Colonel Collet invited my wife Monica and me to visit that June. We got to hold the rifle; I felt the cold metal of the weapon on my fingertips, and envisioned my Uncle, bravely marching forward through enemy territory. I was also in the army, many years later, but never engaged in the sort of battle for which so many young men of WW II fought and died. We decided this majestic representation of history should be returned to Martin Tehan’s brothers-in-arms, the 82nd Airborne Division, 508th PIR.

Our visit didn’t end there; Colonel Collet had arranged an unbelievable itinerary for us. We were directed to the site of Uncle Matty’s grave, where we met the U.S. Army Chief of Staff General Milley to salute and say a prayer. A man of quiet authority, I immediately jumped to attention and snapped “Yes Sir” at his direction. Monica of course found this to be hilarious, but she understood, as I did, the magic of the moments we were sharing on this trip.

And what a trip! After the cemetery, we visited Omaha and Utah beaches, including an amazing jaunt to Point du Hoc. This moment, staring at the cliff of Point Du Hoc, will forever blaze in my memory. General Milley and his staff guided us through each site, and their descriptive stories provided the fields for our imaginations to roam.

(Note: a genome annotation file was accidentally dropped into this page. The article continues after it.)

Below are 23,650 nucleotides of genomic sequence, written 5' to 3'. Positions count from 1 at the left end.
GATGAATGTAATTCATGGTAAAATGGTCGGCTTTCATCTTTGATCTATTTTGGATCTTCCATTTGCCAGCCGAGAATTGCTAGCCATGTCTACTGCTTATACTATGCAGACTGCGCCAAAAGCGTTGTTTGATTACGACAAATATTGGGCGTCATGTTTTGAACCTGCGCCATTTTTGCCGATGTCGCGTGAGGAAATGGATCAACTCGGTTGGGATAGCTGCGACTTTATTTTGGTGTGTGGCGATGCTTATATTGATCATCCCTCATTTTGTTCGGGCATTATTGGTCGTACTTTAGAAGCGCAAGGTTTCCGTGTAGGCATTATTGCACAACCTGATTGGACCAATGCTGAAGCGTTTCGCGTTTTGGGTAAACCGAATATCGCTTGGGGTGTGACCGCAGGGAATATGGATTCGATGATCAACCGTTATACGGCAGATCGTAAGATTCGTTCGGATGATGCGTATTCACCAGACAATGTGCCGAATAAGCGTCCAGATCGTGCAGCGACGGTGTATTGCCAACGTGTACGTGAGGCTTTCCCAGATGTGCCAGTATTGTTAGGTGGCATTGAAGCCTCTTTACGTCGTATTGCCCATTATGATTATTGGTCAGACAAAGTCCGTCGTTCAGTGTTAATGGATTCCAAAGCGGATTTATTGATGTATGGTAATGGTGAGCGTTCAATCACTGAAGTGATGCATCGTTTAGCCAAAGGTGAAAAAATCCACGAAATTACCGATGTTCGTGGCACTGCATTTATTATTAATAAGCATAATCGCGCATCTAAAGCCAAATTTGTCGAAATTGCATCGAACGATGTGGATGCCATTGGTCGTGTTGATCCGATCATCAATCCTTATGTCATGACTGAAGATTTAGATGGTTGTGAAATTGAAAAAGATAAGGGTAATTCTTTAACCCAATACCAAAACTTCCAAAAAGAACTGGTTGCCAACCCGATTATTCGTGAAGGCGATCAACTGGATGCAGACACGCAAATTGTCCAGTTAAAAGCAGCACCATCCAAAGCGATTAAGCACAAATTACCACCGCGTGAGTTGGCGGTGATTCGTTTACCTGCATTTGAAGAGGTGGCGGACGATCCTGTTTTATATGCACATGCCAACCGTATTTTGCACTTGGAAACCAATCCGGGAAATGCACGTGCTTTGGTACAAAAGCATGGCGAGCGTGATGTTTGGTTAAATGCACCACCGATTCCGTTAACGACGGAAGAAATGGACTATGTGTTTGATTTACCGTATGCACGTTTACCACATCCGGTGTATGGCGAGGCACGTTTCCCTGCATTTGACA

Martin Teahan’s rifle will be brought over to General Milley by Colonel Collet and the French Army Chief of Staff General Bosser later this year. General Milley has invited my entire family to officially donate the rifle at a ceremony at the Pentagon. I suspect the plaque will look something like my first paragraph, with some added words about bravery and duty. As appropriate as it will be, I doubt it can ever capture the emotion, the power, and the change we experienced as a result of the rifle’s discovery.

Thank you, for a piece of my heritage is now coming home.

Private Martin Teahan
Private Martin Teahan

Jim has since written a book on the whole experience entitled Uncle Matty Comes Home. A Facebook page has been created in Martin Teahan’s honor and had over 25,000 fans in its first 3 months (now 81,000+), www.facebook.com/unclemattycomeshome General Milley was committed to bringing the rifle back and honoring his memory.

To all 82nd Airborne brothers, this is a reminder that no matter how much time has passed, what you have done for our freedom will never be forgotten.

A Bicycle Troop Peddled Through Minefields To Help Defeat The Germans

H/T War History OnLine.